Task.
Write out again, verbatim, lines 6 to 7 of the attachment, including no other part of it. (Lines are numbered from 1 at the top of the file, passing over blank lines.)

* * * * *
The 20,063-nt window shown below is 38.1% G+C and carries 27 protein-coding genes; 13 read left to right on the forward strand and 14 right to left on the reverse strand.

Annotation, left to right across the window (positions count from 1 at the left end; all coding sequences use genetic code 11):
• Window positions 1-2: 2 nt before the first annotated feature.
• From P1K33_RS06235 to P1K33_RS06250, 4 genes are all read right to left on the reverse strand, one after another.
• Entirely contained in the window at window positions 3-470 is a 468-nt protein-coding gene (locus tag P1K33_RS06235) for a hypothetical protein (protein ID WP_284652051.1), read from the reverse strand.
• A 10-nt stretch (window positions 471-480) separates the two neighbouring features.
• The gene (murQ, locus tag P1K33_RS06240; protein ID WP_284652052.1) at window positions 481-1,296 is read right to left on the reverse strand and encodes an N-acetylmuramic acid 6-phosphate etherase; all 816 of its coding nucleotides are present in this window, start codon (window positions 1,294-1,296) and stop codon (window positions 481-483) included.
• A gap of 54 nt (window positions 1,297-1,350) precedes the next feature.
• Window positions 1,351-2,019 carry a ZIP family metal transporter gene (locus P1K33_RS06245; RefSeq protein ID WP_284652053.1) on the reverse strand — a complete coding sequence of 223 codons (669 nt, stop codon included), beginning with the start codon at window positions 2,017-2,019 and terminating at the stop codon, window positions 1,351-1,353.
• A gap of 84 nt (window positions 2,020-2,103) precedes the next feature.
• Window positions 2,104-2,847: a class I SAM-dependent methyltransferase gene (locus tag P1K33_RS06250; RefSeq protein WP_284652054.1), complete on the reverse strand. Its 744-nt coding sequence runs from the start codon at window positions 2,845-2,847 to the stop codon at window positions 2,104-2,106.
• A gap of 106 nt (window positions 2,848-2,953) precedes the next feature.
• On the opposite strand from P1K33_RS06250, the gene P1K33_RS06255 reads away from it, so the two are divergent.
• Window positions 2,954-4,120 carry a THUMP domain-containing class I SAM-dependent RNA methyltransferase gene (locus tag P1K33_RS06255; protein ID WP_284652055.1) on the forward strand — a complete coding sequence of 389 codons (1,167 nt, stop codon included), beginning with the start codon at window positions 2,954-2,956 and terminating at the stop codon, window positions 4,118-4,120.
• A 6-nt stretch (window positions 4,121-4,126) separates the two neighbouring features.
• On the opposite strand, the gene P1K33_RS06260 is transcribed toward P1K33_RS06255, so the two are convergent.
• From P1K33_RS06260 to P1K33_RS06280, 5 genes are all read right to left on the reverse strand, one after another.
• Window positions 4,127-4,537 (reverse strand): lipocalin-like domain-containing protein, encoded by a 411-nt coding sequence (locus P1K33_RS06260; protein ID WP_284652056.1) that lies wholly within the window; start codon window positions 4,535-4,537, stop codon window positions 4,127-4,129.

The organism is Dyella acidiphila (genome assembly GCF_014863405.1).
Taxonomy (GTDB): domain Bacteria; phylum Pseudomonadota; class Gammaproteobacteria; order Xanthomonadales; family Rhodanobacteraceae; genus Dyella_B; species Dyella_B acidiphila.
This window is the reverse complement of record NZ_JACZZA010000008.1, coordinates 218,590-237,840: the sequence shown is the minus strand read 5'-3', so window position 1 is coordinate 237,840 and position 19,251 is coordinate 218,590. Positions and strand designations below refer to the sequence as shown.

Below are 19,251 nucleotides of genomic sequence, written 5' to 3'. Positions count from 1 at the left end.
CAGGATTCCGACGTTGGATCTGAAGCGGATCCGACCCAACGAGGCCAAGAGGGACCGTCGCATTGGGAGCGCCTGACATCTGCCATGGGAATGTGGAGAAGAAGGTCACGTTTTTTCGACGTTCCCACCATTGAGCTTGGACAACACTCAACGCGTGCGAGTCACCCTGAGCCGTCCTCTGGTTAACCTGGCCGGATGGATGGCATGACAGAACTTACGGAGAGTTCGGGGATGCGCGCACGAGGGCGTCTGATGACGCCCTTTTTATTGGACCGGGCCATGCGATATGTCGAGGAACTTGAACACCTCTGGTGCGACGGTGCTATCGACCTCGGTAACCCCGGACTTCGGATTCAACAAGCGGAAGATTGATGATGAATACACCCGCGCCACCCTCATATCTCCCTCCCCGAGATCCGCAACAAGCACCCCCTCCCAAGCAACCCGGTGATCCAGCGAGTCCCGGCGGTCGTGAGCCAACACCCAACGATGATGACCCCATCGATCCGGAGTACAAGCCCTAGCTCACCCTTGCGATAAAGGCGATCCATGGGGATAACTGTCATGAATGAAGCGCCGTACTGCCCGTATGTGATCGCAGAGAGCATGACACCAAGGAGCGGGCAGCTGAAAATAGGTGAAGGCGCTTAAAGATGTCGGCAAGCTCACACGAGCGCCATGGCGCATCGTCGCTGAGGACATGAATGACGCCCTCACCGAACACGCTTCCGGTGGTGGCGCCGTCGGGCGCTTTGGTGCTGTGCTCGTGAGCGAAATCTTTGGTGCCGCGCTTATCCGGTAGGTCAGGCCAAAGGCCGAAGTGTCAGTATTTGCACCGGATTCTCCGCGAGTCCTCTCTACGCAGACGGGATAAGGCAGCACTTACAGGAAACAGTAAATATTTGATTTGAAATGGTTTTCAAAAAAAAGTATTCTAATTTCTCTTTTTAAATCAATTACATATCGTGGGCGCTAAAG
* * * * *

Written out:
• A 10-nt stretch (window positions 471-480) separates the two neighbouring features.
• The gene (murQ, locus tag P1K33_RS06240; protein ID WP_284652052.1) at window positions 481-1,296 is read right to left on the reverse strand and encodes an N-acetylmuramic acid 6-phosphate etherase; all 816 of its coding nucleotides are present in this window, start codon (window positions 1,294-1,296) and stop codon (window positions 481-483) included.